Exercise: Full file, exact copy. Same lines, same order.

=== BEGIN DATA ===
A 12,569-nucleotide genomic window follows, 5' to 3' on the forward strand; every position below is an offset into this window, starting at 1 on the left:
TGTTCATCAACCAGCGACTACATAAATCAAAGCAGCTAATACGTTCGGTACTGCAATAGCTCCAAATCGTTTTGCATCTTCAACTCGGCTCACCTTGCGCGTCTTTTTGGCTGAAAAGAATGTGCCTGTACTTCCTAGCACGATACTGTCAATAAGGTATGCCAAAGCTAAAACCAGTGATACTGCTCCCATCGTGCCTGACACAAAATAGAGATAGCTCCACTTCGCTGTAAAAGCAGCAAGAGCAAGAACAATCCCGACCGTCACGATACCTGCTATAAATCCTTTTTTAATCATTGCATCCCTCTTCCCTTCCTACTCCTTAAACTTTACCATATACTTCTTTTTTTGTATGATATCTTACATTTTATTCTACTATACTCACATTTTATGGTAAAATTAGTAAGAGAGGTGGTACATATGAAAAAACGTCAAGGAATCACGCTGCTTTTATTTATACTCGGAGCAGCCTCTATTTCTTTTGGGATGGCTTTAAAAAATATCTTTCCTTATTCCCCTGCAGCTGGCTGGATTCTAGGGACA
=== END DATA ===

A 12,569-nucleotide genomic window follows, 5' to 3' on the forward strand; every position below is an offset into this window, starting at 1 on the left:
TGTTCATCAACCAGCGACTACATAAATCAAAGCAGCTAATACGTTCGGTACTGCAATAGCTCCAAATCGTTTTGCATCTTCAACTCGGCTCACCTTGCGCGTCTTTTTGGCTGAAAAGAATGTGCCTGTACTTCCTAGCACGATACTGTCAATAAGGTATGCCAAAGCTAAAACCAGTGATACTGCTCCCATCGTGCCTGACACAAAATAGAGATAGCTCCACTTCGCTGTAAAAGCAGCAAGAGCAAGAACAATCCCGACCGTCACGATACCTGCTATAAATCCTTTTTTAATCATTGCATCCCTCTTCCCTTCCTACTCCTTAAACTTTACCATATACTTCTTTTTTTGTATGATATCTTACATTTTATTCTACTATACTCACATTTTATGGTAAAATTAGTAAGAGAGGTGGTACATATGAAAAAACGTCAAGGAATCACGCTGCTTTTATTTATACTCGGAGCAGCCTCTATTTCTTTTGGGATGGCTTTAAAAAATATCTTTCCTTATTCCCCTGCAGCTGGCTGGATTCTAGGGACA